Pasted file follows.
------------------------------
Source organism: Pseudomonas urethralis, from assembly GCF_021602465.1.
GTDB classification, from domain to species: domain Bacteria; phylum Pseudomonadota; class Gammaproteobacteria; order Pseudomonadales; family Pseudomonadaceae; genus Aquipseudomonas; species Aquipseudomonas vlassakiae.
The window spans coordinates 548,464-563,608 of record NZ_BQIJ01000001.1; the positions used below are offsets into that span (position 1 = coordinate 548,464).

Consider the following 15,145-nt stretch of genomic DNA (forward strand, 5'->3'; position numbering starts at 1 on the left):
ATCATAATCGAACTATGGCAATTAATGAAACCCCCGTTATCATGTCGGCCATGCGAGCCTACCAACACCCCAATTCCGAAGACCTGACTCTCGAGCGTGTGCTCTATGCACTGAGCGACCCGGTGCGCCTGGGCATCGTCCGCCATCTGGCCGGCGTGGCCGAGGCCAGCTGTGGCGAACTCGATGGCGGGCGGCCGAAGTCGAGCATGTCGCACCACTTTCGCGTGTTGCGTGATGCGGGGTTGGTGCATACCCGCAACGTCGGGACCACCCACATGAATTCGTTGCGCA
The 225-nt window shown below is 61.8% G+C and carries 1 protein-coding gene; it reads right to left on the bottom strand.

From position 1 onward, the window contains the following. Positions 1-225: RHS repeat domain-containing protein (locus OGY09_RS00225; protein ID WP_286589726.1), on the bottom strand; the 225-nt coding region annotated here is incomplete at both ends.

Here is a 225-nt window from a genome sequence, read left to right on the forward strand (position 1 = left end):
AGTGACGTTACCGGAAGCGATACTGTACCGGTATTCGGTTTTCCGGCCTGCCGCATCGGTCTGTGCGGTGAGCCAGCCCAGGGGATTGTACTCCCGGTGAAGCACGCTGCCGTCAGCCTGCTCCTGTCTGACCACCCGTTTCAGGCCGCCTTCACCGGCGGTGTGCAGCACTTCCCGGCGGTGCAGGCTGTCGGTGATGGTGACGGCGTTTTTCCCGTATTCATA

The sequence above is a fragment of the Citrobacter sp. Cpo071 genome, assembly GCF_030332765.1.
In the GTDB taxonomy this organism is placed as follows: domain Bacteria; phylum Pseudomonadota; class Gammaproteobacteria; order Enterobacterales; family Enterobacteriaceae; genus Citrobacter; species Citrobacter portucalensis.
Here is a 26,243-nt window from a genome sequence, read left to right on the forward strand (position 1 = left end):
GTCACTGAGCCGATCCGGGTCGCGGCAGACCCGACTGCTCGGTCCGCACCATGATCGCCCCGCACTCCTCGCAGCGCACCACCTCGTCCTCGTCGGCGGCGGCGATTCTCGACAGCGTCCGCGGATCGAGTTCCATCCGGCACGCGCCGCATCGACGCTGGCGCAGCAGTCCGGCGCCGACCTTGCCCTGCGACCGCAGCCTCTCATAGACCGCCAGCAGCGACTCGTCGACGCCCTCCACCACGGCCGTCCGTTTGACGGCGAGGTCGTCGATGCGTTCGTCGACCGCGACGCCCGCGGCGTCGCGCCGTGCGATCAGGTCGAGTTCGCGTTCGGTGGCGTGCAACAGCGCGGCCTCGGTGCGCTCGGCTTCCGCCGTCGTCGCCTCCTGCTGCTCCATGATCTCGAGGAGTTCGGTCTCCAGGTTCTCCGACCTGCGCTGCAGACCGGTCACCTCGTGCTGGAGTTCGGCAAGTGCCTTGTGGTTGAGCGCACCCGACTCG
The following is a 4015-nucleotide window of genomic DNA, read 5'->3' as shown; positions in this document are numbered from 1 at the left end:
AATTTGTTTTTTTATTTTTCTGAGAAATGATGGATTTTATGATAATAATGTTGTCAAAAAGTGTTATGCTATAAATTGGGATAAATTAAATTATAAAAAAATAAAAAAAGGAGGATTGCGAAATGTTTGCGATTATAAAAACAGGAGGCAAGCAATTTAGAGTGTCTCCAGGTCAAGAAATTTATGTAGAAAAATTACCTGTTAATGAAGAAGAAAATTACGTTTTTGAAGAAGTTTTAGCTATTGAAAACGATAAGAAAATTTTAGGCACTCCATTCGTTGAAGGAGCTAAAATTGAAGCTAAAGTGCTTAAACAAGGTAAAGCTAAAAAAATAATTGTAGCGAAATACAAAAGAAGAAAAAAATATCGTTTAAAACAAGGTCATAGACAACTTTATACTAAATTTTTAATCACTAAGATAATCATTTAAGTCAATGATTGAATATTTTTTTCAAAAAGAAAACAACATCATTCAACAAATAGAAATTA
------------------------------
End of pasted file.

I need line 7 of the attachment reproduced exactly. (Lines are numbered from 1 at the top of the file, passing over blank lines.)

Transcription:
From position 1 onward, the window contains the following. Positions 1-225: RHS repeat domain-containing protein (locus OGY09_RS00225; protein ID WP_286589726.1), on the bottom strand; the 225-nt coding region annotated here is incomplete at both ends.